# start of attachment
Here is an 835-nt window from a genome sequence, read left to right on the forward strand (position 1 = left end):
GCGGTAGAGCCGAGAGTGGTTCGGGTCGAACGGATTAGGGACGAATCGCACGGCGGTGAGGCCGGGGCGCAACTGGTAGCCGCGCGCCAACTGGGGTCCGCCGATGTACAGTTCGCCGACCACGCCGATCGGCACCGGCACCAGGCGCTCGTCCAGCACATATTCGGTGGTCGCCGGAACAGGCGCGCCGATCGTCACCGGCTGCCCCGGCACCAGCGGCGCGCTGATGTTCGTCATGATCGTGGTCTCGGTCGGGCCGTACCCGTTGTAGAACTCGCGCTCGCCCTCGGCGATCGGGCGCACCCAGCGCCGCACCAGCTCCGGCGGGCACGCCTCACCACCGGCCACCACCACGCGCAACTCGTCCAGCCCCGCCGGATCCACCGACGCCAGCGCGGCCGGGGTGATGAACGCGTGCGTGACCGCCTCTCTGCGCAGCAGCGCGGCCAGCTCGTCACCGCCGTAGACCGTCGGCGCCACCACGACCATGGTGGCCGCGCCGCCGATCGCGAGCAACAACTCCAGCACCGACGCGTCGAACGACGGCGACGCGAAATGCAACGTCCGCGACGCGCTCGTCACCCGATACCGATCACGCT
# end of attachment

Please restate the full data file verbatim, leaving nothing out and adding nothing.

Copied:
Here is an 835-nt window from a genome sequence, read left to right on the forward strand (position 1 = left end):
GCGGTAGAGCCGAGAGTGGTTCGGGTCGAACGGATTAGGGACGAATCGCACGGCGGTGAGGCCGGGGCGCAACTGGTAGCCGCGCGCCAACTGGGGTCCGCCGATGTACAGTTCGCCGACCACGCCGATCGGCACCGGCACCAGGCGCTCGTCCAGCACATATTCGGTGGTCGCCGGAACAGGCGCGCCGATCGTCACCGGCTGCCCCGGCACCAGCGGCGCGCTGATGTTCGTCATGATCGTGGTCTCGGTCGGGCCGTACCCGTTGTAGAACTCGCGCTCGCCCTCGGCGATCGGGCGCACCCAGCGCCGCACCAGCTCCGGCGGGCACGCCTCACCACCGGCCACCACCACGCGCAACTCGTCCAGCCCCGCCGGATCCACCGACGCCAGCGCGGCCGGGGTGATGAACGCGTGCGTGACCGCCTCTCTGCGCAGCAGCGCGGCCAGCTCGTCACCGCCGTAGACCGTCGGCGCCACCACGACCATGGTGGCCGCGCCGCCGATCGCGAGCAACAACTCCAGCACCGACGCGTCGAACGACGGCGACGCGAAATGCAACGTCCGCGACGCGCTCGTCACCCGATACCGATCACGCT